ONCE UPON A TIME – Season Finale
Season 4, Episodes 21 & 22 (Operation Mongoose Part I & Part II)
There is certainly something to be said for telling a good story with a tidy beginning, middle, and end. This season finale brings together the majority of the plotlines of the past few months and resolves them, wrapping up everything neatly but for one, teeny, tiny detail – the choosing of a new Dark One.
In one quick scene, the circumstances of the series has dramatically changed. Now Rumplestiltskin is powerless (and possibly quite nearly dead) and the Saviour is gone.
The Author writes, at Rumplestiltskin’s bidding, a new story wherein the heroes and villains have switched places. Now Rumplestiltskin is a gallant hero (happily married to Belle and father of baby Neal), Regina is a wanted bandit, Snow White is an evil queen, Captain Hook is a cowardly weakling, Prince Charming is a heartless lackey, and Emma is a trapped damsel in distress. Oh, and Robin Hood is happily engaged to Zelena. I have to admit, seeing these role reversals was fun. It was refreshing to see the actors take on what essentially amount to new characters and play them such that they remind us of both the actual characters and the characters that they are replacing in the story, without being outright replays of the same story as before. Evil Snow White was truly scary in that the real Snow White could have gone down that route had she made those choices. Bandit Regina was heartwarming in that Regina had the fortitude to be strong and independent had she decided to do so. Heroic Rumplestiltskin was bittersweet because we get to see what Rumplestiltskin wanted to be all along. After all, he wanted to use his power for good initially. He did not count on the darkness consuming him.
However, the Author did not count on Henry, who is determined to set things right and go into the book to save everyone. Finally, Henry gets the chance to be the hero that he wants to be and see the Enchanted Forest in real life. He is entirely out of his element, but he manages to follow the narrative so that he can save everyone. Well, actually, Regina can save everyone, but only because of Henry’s insistence.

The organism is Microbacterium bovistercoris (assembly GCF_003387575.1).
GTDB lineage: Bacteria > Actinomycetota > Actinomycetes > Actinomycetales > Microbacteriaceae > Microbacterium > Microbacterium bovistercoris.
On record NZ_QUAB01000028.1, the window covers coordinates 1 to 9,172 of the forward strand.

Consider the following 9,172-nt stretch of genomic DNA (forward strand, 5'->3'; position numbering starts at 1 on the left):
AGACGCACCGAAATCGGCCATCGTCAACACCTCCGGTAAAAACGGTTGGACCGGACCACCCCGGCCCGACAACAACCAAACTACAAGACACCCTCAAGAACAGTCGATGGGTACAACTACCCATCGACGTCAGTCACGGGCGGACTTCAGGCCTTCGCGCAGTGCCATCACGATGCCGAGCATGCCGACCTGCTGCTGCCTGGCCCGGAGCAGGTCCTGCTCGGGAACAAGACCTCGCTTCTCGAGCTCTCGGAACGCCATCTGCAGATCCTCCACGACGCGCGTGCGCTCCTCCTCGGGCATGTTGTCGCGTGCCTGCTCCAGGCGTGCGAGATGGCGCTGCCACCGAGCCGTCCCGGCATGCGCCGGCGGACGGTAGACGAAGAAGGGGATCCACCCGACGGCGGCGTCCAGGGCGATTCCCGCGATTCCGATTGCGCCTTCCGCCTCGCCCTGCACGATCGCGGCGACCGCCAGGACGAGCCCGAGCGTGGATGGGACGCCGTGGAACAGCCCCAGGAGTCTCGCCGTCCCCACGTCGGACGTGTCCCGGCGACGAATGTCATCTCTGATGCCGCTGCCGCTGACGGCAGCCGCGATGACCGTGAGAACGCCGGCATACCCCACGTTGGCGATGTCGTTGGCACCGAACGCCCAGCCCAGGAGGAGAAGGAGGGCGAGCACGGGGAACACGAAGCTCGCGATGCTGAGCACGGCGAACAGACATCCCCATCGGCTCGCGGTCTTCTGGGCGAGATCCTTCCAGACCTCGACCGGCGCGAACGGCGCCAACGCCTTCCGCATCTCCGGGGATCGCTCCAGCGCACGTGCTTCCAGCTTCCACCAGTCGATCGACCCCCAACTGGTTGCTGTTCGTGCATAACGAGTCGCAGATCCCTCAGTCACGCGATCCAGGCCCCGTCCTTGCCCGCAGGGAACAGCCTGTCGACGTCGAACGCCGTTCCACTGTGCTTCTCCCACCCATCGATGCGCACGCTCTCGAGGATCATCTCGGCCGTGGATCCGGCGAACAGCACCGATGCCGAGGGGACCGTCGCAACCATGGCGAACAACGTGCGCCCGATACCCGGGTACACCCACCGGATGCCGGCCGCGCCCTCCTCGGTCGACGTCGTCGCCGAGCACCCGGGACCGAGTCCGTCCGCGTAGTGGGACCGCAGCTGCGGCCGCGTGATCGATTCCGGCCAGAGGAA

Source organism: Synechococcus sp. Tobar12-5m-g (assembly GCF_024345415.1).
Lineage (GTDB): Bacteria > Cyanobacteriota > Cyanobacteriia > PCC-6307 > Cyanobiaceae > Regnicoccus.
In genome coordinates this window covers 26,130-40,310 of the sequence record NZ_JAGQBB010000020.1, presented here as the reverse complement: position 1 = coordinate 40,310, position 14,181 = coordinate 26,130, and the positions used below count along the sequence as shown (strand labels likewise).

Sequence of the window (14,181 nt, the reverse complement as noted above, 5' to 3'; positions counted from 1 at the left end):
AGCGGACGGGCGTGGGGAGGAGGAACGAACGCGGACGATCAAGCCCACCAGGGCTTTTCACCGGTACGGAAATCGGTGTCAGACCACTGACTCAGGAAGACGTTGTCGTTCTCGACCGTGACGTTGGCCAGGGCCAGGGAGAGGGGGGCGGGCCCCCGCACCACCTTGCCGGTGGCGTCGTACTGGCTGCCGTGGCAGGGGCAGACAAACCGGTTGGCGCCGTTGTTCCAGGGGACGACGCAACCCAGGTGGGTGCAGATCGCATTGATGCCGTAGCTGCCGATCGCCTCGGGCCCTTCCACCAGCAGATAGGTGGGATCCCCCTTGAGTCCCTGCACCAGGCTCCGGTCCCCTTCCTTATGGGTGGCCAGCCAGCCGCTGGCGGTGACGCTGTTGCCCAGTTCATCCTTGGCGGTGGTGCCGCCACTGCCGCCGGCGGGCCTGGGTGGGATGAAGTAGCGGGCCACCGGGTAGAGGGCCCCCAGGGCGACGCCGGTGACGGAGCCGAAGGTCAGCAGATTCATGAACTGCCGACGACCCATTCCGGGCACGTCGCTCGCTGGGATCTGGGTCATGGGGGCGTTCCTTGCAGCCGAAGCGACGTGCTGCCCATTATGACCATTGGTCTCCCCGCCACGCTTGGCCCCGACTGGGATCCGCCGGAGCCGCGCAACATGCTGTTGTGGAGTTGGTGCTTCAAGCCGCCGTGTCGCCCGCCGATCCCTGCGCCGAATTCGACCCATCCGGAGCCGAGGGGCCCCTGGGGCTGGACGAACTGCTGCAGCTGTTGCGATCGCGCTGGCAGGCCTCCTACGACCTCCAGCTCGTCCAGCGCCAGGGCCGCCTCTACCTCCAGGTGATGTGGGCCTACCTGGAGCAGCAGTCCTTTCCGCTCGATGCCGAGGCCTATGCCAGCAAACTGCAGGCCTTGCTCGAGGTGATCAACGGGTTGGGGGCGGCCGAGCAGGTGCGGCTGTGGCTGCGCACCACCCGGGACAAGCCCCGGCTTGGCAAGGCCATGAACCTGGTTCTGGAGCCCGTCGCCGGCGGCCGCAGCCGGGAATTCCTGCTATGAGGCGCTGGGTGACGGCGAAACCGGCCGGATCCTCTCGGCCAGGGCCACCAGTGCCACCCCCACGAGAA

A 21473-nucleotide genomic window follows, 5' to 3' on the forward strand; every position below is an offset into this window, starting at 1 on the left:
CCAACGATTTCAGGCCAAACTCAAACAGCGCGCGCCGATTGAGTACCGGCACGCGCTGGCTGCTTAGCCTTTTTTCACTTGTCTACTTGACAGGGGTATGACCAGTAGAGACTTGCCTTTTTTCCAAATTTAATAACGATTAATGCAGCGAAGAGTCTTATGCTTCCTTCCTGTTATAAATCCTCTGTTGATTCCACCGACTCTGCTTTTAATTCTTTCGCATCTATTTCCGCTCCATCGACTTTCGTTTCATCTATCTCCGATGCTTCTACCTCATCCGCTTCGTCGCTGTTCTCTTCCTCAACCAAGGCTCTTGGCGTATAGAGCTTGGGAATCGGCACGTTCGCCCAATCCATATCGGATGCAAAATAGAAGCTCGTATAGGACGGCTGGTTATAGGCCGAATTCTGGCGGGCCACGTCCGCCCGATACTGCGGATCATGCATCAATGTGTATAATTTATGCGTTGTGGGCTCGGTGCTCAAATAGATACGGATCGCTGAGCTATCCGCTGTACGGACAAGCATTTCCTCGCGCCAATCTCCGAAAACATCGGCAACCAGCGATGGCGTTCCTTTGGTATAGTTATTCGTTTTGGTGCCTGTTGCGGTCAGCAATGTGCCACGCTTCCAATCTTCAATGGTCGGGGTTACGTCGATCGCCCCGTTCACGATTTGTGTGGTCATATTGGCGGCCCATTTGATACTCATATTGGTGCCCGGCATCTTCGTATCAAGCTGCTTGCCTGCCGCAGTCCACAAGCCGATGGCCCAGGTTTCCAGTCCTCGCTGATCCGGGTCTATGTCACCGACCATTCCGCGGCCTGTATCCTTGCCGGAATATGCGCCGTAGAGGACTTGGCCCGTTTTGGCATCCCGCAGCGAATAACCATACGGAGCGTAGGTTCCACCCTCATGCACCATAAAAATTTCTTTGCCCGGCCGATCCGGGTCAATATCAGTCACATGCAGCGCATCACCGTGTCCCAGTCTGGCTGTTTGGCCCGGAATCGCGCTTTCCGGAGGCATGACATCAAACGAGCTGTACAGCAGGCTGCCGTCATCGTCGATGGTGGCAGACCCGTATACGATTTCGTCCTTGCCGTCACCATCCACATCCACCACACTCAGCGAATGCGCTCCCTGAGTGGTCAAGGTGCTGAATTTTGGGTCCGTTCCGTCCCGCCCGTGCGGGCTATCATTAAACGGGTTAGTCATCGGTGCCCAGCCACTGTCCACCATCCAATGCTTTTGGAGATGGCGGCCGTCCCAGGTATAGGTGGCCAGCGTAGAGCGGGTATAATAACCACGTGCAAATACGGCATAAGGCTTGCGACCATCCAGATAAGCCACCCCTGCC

In the closing minutes of the season, the darkness killing Rumplestiltskin is removed by the Apprentice, but it consumes the latter and then disappears. Reappearing shortly thereafter, it starts to attack Regina, but Emma refuses to let it do so. Instead, with a tearful farewell to Captain Hook and her parents, she disappears into the darkness, leaving a startled (but relieved) Regina, distraught Charmings and Hook, and a shocked Robin Hood to stare at the Dark One’s dagger, now inscribed with ‘Emma Swan’.
Aside from this powerful scene, the rest of the story is self-contained and the rest of the cast celebrates having safely returned to Storybrooke. Next season will be intriguing and opens up plenty of new possibilities. What of Rumplestiltskin? Is he dead, comatose, or just back to his pre-Dark One self? What of Emma? Does her Saviour magic have an adverse reaction on the darkness? Has her goodness been entirely overridden? What about Zelena – is she still going to spend the next seven months contained and controlled? What about after she has her child? How will the loss of Emma affect her family? Poor Henry! Will he try to save her, abusing his Author powers? Will he be tempted to go the way of his grandfather?